whomever you you think will sever your interests the best. that's playing fast and loose, maybe consistent with the letter of the law but not the spirit. saying could be threatened by a second obama administration term. that doesn't pass it for more americans. >> how is this different from what unions do? >> it's not different at all. unions are organizations, voluntary associations. sometimes, sometimes they're not and you have a closed shop. they can express what their broad view is of how their craft or industry is going to be impacted. you sure as heck -- >> union leaders take to television all the time saying what they think is best. >> what john described that letter, i think that's pretty obnoxious and will lead to a backlash from employees. employees in a tight labor markets who have other places to go, they have the right to say stuff it, and they should. >> let me talk about the union point. i'm not a fan to the union involvement in campaigns where
they take money and funnel a portion of the paycheck to political contributions. there's a fundamental difference. unions can't fire people. unions can't threaten to fire people directly for not saying what they say politically. unions make endorsements over whelmingly democrat. union members don't vote the way their unions endorse. it's a two-thirds split. reagan democrats were classic. that's an important distinction it seems to me. >> who knows who anyone votes for? you can go in and your boss could say vote and they don't know. >> if there was a situation where someone said i'm going to fire you because of how you vote, that's absolutely unacceptable. >> that would be voter intimidation and against the law. >> absolutely. mitt romney said it could be and there are a lot of small business people out there who strongly support president obama. look, you have the right to express your views, and i hope you do that. >> this is a time of enormous
economic insecurity. that letter in particular and the other letters prey upon that insecurity. the economy is okay, but if president obama is re-elected, you need to worry about your job. that preys upon that insecurity. >> that was not mitt romney but a ceo of a company. >> a florida-based company in a state where every vote matters. >> i think david siegel's letter was a big mistake. >> let us know what you think about that one and the whole union issue. we want your thoughts. take to twitter and facebook. a man in the united states on a student visa charged with plotting to blow up a new york building. an act where men, women and children would have been killed. was it too easy to get into the country? an accidental move by google that caused a massive shockwave today. ahhhh drill sound chirping electric shaver shaking remote tapping sound shaking drill chirping tapping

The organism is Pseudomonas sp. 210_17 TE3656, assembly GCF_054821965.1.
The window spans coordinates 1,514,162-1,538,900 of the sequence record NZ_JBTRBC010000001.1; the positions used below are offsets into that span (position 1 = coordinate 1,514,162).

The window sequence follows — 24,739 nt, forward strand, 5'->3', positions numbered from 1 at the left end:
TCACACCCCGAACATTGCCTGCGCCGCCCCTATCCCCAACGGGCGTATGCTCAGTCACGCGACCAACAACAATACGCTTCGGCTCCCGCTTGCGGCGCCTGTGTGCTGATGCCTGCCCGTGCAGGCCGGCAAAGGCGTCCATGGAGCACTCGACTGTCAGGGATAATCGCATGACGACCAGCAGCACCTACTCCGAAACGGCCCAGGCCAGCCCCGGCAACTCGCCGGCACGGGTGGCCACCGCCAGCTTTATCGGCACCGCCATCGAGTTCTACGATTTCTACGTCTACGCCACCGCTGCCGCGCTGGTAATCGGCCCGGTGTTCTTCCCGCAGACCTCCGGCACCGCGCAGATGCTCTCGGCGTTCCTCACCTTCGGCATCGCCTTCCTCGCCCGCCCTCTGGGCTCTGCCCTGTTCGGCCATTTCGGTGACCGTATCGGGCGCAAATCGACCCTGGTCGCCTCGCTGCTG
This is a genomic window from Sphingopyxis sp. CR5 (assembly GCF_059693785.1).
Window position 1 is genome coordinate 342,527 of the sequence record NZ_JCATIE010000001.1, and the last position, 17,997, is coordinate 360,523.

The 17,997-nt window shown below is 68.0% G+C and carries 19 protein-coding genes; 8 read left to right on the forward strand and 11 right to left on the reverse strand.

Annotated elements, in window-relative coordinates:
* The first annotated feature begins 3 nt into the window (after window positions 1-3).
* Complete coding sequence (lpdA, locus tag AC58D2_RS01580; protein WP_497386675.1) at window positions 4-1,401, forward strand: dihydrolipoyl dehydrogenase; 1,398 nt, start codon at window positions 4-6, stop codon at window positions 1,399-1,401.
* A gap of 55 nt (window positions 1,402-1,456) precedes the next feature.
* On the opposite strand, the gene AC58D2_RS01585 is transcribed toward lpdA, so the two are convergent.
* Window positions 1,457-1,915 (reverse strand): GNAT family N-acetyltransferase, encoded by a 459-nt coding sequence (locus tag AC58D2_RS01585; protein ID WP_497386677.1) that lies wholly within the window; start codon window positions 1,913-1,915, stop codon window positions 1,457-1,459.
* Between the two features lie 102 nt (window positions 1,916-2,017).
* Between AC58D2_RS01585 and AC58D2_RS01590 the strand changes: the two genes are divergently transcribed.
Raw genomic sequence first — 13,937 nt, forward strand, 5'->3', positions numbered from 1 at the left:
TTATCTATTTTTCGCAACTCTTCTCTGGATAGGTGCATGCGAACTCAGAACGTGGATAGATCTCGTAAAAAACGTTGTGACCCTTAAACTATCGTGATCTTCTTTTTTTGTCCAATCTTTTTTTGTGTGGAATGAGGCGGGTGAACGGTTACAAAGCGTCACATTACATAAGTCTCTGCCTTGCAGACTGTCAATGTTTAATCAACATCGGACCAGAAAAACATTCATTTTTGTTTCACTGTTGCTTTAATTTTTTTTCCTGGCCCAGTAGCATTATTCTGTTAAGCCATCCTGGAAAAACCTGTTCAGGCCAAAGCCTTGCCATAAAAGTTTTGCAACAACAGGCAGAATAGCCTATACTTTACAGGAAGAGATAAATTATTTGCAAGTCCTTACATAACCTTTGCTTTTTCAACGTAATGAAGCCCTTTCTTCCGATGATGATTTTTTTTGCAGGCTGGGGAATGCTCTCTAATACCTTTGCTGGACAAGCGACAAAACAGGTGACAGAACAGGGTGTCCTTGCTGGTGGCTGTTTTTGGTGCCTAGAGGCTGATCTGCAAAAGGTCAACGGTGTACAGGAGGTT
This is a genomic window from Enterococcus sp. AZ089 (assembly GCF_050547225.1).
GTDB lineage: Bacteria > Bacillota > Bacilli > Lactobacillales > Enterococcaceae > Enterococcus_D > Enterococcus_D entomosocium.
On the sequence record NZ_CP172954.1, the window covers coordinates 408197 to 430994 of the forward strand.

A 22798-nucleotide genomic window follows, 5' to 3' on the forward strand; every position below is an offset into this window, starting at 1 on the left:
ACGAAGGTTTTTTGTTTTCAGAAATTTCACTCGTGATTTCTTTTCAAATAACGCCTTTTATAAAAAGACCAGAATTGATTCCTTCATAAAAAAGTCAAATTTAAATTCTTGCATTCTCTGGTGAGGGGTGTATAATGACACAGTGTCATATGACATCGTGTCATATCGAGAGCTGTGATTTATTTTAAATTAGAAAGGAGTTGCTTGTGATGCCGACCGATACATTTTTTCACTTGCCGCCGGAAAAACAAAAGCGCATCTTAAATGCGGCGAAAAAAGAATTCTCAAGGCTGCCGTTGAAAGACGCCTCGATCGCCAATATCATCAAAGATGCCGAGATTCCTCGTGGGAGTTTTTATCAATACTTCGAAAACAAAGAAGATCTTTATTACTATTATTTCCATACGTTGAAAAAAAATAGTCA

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our third story "outfront," the alleged extremist islamic student wo tried to blow up the federal reserve bank in new york. his foiled plot is raising questions about america's student visa process. the 21-year-old bangladeshy who camed to united states on a legitimate student visa. then he transferred very quickly to the asa institute of business and computer technology in
new york city. that move did not trigger a red flag, and that, according to elected officials, is a problem. >> but we do know that the student visa program in the hands of a few wrong-doers, so-called, sham universities around the country, are serving as a back door for foreign nationals to enter our country improperly. >> "outfront" tonight is susan candiotti. you find out how easy it might have been for this young man to get a student visa? >> i talked to another student that attended that same university in missouri, and this is a student from bangladesh. he told me that the process he thought took a really long time. i said how long? he said a month and a half. i don't think that's that long. he said he was asked three questions and three questions only in an interview in bangladesh. the three questions were, number one, how did you learn about the
school? okay. easy enough for him to answer. he read about it on the enter the net and figured he could afford it. number two, he was asked what do your parents do for a living, and the third question is your grades aren't particularly good. he admitted to me they weren't. why do you want to go it to school in the united states? and the student told me that he told the interviewer, i thought maybe if i worked really hard i could do better in the united states. >> and that was the simplicity with which he answered those simple questions, and then that was it? >> that along with an application that his father took care of, so he didn't know much about it. a written application. >> that's incredible. what else have you found out about the family of the bangladeshi student that tried to blow up the fed? >> the family was tracked down in bangladesh, and they said we don't buy what the federal prosecutors are saying about our son. they maintain that he was a very studious, religious, and only wanted to go to the united states to study computer technology, and that's what he was doing.
in fact, they suggested the possibility that someone might be out to get him and set him up. >> that's their version of it. in terms of visas, it's hard to say how these -- how this goes from student to student, college to college or country to country, right? >> that's correct. for example, you heard congressman schumer say that there are sham universities out there. no one is suggesting in this case that the university in missouri is anything of that kind, but he is calling for an investigation into the process to see whether it could be improved. >> susan candiotti, thank you very much. sounds like something we need especially given the fact we want so many more foreign students in the country. still "outfront," president obama's evolving language about al qaeda on the campaign, what he said and stopped saying and people said he stopped saying it. the romney campaign pulling staff out of a key state. why are they doing it, and could it backfire?